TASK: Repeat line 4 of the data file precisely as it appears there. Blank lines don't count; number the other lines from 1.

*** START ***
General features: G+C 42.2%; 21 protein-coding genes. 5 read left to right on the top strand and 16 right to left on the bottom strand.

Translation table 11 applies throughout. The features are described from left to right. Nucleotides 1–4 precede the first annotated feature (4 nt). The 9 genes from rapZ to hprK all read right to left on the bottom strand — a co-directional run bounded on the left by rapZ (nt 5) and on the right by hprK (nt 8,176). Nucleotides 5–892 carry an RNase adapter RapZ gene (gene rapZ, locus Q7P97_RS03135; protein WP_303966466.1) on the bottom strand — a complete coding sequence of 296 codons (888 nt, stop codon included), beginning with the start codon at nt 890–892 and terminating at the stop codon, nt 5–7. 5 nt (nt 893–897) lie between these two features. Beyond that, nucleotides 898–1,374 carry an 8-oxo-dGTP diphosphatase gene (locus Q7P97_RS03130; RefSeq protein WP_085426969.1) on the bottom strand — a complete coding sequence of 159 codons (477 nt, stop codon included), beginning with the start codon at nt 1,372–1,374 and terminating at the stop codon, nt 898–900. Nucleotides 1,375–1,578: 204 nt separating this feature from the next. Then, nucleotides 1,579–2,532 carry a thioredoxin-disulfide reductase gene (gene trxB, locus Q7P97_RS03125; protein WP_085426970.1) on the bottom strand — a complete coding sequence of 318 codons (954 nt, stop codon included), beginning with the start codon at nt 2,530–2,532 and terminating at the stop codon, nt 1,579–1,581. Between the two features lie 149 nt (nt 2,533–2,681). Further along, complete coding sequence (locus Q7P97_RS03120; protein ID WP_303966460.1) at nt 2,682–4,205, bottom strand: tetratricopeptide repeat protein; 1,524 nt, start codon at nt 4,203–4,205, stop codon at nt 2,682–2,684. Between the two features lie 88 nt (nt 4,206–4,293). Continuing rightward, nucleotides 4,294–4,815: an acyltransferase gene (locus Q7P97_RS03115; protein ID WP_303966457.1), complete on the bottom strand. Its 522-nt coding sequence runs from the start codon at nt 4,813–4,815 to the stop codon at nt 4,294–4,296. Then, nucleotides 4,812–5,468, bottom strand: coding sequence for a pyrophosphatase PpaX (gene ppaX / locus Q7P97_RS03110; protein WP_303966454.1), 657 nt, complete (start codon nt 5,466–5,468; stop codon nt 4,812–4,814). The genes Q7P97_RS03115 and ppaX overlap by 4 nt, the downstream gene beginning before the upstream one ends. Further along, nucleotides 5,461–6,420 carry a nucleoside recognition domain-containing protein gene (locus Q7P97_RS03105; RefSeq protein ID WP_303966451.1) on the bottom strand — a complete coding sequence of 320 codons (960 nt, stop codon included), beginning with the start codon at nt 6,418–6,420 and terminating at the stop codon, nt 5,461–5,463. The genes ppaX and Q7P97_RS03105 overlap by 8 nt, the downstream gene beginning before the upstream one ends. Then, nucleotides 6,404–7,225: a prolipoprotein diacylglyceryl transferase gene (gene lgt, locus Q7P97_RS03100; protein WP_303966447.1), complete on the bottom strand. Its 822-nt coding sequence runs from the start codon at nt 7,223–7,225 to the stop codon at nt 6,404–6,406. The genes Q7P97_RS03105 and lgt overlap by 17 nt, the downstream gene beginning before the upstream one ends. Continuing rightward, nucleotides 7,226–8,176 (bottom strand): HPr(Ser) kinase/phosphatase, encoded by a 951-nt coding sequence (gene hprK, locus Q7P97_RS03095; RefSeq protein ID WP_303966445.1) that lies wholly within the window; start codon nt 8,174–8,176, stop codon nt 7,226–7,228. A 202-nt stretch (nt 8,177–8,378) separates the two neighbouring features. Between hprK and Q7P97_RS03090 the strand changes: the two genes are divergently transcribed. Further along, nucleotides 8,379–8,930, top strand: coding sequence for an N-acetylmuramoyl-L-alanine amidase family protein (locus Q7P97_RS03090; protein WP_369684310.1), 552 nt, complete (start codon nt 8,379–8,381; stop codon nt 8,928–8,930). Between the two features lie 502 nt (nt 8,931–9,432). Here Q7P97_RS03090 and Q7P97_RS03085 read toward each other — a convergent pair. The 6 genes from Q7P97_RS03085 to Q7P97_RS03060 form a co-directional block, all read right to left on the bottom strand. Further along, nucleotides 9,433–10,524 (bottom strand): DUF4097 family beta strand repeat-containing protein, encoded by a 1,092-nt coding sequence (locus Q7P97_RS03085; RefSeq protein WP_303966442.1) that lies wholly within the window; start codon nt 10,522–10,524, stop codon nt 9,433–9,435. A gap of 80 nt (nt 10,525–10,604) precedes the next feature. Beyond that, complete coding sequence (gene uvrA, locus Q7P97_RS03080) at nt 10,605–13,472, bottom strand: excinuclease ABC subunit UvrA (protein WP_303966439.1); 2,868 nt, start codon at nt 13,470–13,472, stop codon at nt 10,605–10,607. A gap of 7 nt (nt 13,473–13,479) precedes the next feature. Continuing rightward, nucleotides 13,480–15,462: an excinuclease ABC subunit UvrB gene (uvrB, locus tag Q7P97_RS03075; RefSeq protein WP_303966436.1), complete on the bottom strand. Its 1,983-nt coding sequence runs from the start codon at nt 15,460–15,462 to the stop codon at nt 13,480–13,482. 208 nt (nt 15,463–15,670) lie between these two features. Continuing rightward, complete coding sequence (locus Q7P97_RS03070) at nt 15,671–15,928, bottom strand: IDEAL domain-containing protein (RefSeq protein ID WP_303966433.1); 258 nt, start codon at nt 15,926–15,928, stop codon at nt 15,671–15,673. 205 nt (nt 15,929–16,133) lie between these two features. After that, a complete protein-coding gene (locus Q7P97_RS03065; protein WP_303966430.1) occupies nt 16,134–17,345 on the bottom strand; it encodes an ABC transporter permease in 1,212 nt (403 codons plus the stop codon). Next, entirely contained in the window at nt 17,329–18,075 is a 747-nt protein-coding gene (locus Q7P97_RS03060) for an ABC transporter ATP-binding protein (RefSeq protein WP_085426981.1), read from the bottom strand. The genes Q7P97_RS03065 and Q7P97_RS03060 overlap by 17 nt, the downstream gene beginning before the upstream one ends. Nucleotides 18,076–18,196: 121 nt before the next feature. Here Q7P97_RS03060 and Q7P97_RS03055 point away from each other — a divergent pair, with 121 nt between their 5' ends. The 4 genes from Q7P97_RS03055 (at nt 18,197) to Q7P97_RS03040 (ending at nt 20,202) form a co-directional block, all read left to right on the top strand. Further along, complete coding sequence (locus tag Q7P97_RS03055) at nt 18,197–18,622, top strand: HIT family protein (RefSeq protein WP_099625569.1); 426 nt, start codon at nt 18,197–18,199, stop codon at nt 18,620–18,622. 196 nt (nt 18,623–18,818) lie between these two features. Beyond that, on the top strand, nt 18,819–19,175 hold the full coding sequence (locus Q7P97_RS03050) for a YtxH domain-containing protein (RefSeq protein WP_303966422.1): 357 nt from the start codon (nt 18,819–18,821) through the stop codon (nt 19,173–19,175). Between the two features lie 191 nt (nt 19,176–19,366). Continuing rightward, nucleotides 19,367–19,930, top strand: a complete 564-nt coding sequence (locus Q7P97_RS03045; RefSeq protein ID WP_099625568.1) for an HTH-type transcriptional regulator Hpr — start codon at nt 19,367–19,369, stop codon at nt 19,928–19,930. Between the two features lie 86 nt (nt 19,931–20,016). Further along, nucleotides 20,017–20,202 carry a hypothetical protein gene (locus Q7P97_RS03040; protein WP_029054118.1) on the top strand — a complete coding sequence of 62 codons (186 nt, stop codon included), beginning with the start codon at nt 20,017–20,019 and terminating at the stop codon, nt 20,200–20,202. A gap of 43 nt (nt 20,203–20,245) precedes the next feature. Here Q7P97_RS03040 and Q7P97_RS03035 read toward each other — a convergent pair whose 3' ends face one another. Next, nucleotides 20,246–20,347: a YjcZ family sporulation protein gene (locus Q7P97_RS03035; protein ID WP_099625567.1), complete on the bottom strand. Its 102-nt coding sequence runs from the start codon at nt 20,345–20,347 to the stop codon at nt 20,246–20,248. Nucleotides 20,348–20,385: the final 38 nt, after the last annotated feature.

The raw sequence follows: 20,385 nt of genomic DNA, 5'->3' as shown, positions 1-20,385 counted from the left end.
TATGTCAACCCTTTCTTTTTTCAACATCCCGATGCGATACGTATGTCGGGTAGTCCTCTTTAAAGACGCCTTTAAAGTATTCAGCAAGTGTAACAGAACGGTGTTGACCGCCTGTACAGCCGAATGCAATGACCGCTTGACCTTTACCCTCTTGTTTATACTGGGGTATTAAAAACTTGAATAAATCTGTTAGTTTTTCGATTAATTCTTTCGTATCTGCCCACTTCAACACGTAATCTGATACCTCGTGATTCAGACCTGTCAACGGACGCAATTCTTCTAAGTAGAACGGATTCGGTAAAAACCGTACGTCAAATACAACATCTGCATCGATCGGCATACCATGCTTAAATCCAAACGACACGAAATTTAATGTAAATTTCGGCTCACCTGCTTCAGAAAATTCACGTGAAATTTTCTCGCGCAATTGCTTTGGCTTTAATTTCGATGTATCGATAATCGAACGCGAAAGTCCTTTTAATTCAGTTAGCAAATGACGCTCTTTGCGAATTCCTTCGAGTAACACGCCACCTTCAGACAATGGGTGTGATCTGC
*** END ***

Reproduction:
TATGTCAACCCTTTCTTTTTTCAACATCCCGATGCGATACGTATGTCGGGTAGTCCTCTTTAAAGACGCCTTTAAAGTATTCAGCAAGTGTAACAGAACGGTGTTGACCGCCTGTACAGCCGAATGCAATGACCGCTTGACCTTTACCCTCTTGTTTATACTGGGGTATTAAAAACTTGAATAAATCTGTTAGTTTTTCGATTAATTCTTTCGTATCTGCCCACTTCAACACGTAATCTGATACCTCGTGATTCAGACCTGTCAACGGACGCAATTCTTCTAAGTAGAACGGATTCGGTAAAAACCGTACGTCAAATACAACATCTGCATCGATCGGCATACCATGCTTAAATCCAAACGACACGAAATTTAATGTAAATTTCGGCTCACCTGCTTCAGAAAATTCACGTGAAATTTTCTCGCGCAATTGCTTTGGCTTTAATTTCGATGTATCGATAATCGAACGCGAAAGTCCTTTTAATTCAGTTAGCAAATGACGCTCTTTGCGAATTCCTTCGAGTAACACGCCACCTTCAGACAATGGGTGTGATCTGC